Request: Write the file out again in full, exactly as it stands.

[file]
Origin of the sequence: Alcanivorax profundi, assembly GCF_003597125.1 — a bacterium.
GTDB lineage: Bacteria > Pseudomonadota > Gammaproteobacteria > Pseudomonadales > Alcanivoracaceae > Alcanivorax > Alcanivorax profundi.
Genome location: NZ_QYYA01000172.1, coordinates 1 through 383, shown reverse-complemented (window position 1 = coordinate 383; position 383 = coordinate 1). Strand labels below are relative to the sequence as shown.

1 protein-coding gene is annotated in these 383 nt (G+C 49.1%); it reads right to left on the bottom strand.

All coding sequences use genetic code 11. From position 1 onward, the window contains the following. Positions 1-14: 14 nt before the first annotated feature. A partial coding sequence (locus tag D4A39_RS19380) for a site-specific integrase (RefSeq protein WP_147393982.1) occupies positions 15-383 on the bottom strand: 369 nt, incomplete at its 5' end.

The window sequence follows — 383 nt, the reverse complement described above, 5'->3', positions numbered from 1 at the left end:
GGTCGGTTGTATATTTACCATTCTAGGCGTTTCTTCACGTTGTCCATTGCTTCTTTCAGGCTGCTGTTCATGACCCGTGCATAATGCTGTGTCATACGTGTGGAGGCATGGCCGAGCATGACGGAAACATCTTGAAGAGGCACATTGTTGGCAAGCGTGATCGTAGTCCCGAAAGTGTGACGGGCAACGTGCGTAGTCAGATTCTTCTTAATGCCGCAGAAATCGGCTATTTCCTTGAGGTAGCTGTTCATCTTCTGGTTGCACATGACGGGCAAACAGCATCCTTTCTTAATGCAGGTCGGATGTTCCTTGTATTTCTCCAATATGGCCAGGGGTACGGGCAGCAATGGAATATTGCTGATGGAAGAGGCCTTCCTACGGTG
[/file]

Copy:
Origin of the sequence: Alcanivorax profundi, assembly GCF_003597125.1 — a bacterium.
GTDB lineage: Bacteria > Pseudomonadota > Gammaproteobacteria > Pseudomonadales > Alcanivoracaceae > Alcanivorax > Alcanivorax profundi.
Genome location: NZ_QYYA01000172.1, coordinates 1 through 383, shown reverse-complemented (window position 1 = coordinate 383; position 383 = coordinate 1). Strand labels below are relative to the sequence as shown.

1 protein-coding gene is annotated in these 383 nt (G+C 49.1%); it reads right to left on the bottom strand.

All coding sequences use genetic code 11. From position 1 onward, the window contains the following. Positions 1-14: 14 nt before the first annotated feature. A partial coding sequence (locus tag D4A39_RS19380) for a site-specific integrase (RefSeq protein WP_147393982.1) occupies positions 15-383 on the bottom strand: 369 nt, incomplete at its 5' end.

The window sequence follows — 383 nt, the reverse complement described above, 5'->3', positions numbered from 1 at the left end:
GGTCGGTTGTATATTTACCATTCTAGGCGTTTCTTCACGTTGTCCATTGCTTCTTTCAGGCTGCTGTTCATGACCCGTGCATAATGCTGTGTCATACGTGTGGAGGCATGGCCGAGCATGACGGAAACATCTTGAAGAGGCACATTGTTGGCAAGCGTGATCGTAGTCCCGAAAGTGTGACGGGCAACGTGCGTAGTCAGATTCTTCTTAATGCCGCAGAAATCGGCTATTTCCTTGAGGTAGCTGTTCATCTTCTGGTTGCACATGACGGGCAAACAGCATCCTTTCTTAATGCAGGTCGGATGTTCCTTGTATTTCTCCAATATGGCCAGGGGTACGGGCAGCAATGGAATATTGCTGATGGAAGAGGCCTTCCTACGGTG